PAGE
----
by Guest Writer
“Man is a rope,” Zarathustra cries out to the crowd, “fastened between animal and Superman – a rope over an abyss.” — Friedrich Nietzsche, Thus Spoke Zarathustra
“If you stare too long into the abyss, then it stares back at you.” — Friedrich Nietzsche, Beyond Good and Evil
I read a lot of Nietzsche in college. While it has been years since I last picked up one of his works, I’ve been reflecting on his image of the abyss lately, following several “red pill” moments in the world and the Church that left me questioning whether there is any institution left worth trusting, if there is any firm ground left to stand upon. Can it be that every governmental, health, corporate, and mainstream media institution around the world is conspiring to withhold inexpensive life saving treatments, falsify injury and death statistics, push gravely dishonest narratives, and even forcibly quarantine, vaccinate, or kill people in order to support the radical population control agenda of a secular Freemasonic world order? Check. Can it be that we have a hierarchy whose values and priorities are more aligned with those of this same Freemasonic order than those of Christ? Possibly. Probably. Yes, unfortunately.
It’s one thing to red pill. It’s another to black pill. Black pill is both a type of red pill as well as one’s response to it: A red pill gone hopelessly bleak, leading one to despair. To use Nietzsche’s image, the black pilled are staring face-first into the abyss, and they don’t see any way out.
For those of us who have been taking our red pills in stride, I think the black pill is the sudden realization that persecution is here — not just for the tallest blade of grass, but for all blades that refuse to kowtow to this evil agenda. The COVID shot is the global litmus test for compliance, and friends, family, co-workers, and even Church leaders have been weaponized against one another. Do you want to keep your social status, your job, and the ability to travel, attend school, worship at church, purchase food, and more? If so, just get a little jab. If not, you will have to suffer. Perhaps horribly. It is a sobering realization — and one that has caused many to capitulate, even – sadly – within traditional Catholic circles.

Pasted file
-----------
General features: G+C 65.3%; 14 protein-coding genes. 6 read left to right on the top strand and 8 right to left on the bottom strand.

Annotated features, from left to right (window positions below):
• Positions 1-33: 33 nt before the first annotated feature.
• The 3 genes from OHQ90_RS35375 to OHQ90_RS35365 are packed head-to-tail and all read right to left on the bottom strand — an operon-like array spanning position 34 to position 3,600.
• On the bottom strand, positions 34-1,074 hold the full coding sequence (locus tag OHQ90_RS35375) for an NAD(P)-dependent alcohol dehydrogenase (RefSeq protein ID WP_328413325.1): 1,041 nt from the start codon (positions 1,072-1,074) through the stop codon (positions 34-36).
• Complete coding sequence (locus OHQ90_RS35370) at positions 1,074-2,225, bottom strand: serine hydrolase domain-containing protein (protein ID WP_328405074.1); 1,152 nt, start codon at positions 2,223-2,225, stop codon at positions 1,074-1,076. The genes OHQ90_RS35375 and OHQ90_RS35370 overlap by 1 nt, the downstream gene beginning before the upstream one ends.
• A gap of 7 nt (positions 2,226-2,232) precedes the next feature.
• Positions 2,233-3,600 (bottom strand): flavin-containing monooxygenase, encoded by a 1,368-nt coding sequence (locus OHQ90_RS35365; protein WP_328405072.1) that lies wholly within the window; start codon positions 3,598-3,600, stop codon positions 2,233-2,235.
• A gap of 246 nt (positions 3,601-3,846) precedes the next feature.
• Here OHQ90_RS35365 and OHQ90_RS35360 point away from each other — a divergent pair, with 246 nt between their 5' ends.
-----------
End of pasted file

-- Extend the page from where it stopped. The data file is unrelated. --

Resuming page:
How can we steel ourselves against the depths of this abyss? How can we cross over in faith, hope, and charity, without succumbing to depression and resignation?
The answer (no surprise) is to cling even more tightly to Jesus Christ. Do not be like the tight-rope walker in Zarathustra who attempts to cross over the abyss on his own, loses balance, and falls. This sounds like obvious advice, but crisis has a way of kicking our sense of self-sufficiency into high gear against our better judgement. Replace the rope with the Cross of Christ, and you will find yourself on a firm, unshakeable bridge — a meditation developed in beautiful detail by St. Catherine of Siena in her Dialogue. As we “ascend” Christ’s Body on the Cross — from His feet, to His side, to His head — our attitude towards suffering likewise changes, from one of fear to one of willing embrace. We no longer fear, for we trust in the Lord completely. We boldly embrace suffering with Christ out of love for Him and for the salvation of souls.
To those whose attachment to social opinions and other worldly things is hindering you from taking the first step onto the bridge of Christ Crucified, consider this: You will gain even more esteem from the endurance of suffering than from capitulation to peer pressure. As Tertullian reminds the persecutors of the early Christians, “[Y]ou frustrate your purpose. Because those who see us die, wonder why we do, for we die like the men you revere, not like slaves or criminals. And when they find out, they join us.”
To those who feel helpless and are anxious about the course of action to take against this global cabal, don’t let fear of the future detract you from progress in holiness in the present. Our Good Lord gives us moments every day to grow in virtue as training for the bigger trials — if, when, and as they come. Don’t squander them. As St. Francis de Sales says, “In fancy we fight against African monsters, whilst practically, for lack of thought, we allow the worms on our daily path to destroy us.”
Finally, to those who have already ventured out along the bridge, take heart. If you are suffering at the hands of those closest to you, seek solace in the pierced Immaculate Heart of Our Lady of Seven Sorrows. If anyone knows how it feels to be martyred from within, it is Our Blessed Mother Mary. In the end, her Immaculate Heart will triumph. Unite your heart with hers and that of Christ Crucified as you continue your journey. Let them be your refuge against all persecutions from within and from without.